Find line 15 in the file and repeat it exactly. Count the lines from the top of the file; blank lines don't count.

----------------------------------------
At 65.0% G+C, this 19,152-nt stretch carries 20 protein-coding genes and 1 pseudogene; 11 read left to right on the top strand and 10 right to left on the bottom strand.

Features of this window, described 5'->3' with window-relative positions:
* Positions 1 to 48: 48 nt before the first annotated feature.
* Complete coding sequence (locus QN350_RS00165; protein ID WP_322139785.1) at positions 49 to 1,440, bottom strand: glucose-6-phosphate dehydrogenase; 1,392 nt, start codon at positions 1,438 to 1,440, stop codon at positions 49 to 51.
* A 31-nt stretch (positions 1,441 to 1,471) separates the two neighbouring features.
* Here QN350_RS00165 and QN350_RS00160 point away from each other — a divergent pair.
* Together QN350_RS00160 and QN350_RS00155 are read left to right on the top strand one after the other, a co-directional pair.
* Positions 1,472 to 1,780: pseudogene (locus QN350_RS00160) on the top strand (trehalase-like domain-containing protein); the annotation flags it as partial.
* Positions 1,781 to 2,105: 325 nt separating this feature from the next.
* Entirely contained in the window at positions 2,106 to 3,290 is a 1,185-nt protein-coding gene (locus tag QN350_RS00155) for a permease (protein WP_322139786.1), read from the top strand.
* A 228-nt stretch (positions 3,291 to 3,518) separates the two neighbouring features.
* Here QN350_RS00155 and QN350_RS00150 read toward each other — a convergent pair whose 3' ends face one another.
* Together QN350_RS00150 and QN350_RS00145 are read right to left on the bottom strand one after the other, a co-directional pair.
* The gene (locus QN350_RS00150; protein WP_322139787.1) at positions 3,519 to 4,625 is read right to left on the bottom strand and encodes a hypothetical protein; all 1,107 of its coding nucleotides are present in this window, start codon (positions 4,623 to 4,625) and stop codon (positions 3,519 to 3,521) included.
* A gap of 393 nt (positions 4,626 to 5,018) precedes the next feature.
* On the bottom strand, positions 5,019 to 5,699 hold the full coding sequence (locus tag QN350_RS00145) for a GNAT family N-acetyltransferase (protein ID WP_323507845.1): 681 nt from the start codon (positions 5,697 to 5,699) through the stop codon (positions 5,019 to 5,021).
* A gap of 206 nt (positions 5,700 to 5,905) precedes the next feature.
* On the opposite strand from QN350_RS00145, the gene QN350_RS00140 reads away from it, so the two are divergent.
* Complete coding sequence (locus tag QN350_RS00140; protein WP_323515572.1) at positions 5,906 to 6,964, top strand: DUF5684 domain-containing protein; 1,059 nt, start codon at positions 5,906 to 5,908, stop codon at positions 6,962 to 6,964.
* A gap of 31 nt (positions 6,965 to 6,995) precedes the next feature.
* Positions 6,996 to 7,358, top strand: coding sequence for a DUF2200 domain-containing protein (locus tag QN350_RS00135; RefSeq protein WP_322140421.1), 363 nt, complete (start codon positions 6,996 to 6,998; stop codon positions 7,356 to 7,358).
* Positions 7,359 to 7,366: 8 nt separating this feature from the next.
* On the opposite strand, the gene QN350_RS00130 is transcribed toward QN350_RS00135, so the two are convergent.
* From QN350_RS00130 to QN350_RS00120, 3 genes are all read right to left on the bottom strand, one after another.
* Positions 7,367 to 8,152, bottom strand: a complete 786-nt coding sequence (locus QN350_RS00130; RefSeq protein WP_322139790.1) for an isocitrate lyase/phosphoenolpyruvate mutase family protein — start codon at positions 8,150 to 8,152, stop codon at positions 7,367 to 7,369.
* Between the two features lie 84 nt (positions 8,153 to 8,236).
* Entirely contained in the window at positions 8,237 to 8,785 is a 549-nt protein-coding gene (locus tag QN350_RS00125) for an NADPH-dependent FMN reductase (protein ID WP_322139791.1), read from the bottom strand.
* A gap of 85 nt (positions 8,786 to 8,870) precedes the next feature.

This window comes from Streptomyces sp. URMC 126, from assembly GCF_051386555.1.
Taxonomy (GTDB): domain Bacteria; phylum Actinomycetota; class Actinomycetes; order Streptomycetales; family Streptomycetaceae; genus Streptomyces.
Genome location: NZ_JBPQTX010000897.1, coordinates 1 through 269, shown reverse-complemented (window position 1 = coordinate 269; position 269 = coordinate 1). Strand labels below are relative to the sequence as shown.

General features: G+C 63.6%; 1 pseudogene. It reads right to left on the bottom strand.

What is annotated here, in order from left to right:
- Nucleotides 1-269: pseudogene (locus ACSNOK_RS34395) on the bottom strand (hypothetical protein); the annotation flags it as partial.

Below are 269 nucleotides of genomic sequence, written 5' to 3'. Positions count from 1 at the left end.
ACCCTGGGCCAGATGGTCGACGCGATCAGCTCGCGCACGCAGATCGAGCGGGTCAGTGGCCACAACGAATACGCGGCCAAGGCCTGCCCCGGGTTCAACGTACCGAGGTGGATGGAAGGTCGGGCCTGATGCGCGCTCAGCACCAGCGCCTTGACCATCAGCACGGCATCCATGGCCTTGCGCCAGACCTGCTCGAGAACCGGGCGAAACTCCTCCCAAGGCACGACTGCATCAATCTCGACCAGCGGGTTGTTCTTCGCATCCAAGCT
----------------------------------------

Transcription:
* A gap of 393 nt (positions 4,626 to 5,018) precedes the next feature.